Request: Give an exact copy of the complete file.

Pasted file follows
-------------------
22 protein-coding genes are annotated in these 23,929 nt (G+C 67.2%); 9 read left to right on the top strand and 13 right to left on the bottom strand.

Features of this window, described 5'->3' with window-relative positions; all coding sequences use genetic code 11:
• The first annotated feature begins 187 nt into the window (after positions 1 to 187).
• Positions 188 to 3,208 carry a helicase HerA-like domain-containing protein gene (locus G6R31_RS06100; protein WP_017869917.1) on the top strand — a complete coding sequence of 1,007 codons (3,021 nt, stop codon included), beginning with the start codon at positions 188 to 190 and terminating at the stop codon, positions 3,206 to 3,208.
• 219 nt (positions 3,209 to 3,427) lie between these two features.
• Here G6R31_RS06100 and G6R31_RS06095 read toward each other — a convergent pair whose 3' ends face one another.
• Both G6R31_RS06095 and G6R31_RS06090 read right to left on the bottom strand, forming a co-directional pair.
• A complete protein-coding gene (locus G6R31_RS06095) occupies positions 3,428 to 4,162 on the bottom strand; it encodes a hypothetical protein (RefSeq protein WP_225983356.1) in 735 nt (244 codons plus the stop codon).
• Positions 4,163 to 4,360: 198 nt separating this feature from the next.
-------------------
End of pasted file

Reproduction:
22 protein-coding genes are annotated in these 23,929 nt (G+C 67.2%); 9 read left to right on the top strand and 13 right to left on the bottom strand.

Features of this window, described 5'->3' with window-relative positions; all coding sequences use genetic code 11:
• The first annotated feature begins 187 nt into the window (after positions 1 to 187).
• Positions 188 to 3,208 carry a helicase HerA-like domain-containing protein gene (locus G6R31_RS06100; protein WP_017869917.1) on the top strand — a complete coding sequence of 1,007 codons (3,021 nt, stop codon included), beginning with the start codon at positions 188 to 190 and terminating at the stop codon, positions 3,206 to 3,208.
• 219 nt (positions 3,209 to 3,427) lie between these two features.
• Here G6R31_RS06100 and G6R31_RS06095 read toward each other — a convergent pair whose 3' ends face one another.
• Both G6R31_RS06095 and G6R31_RS06090 read right to left on the bottom strand, forming a co-directional pair.
• A complete protein-coding gene (locus G6R31_RS06095) occupies positions 3,428 to 4,162 on the bottom strand; it encodes a hypothetical protein (RefSeq protein WP_225983356.1) in 735 nt (244 codons plus the stop codon).
• Positions 4,163 to 4,360: 198 nt separating this feature from the next.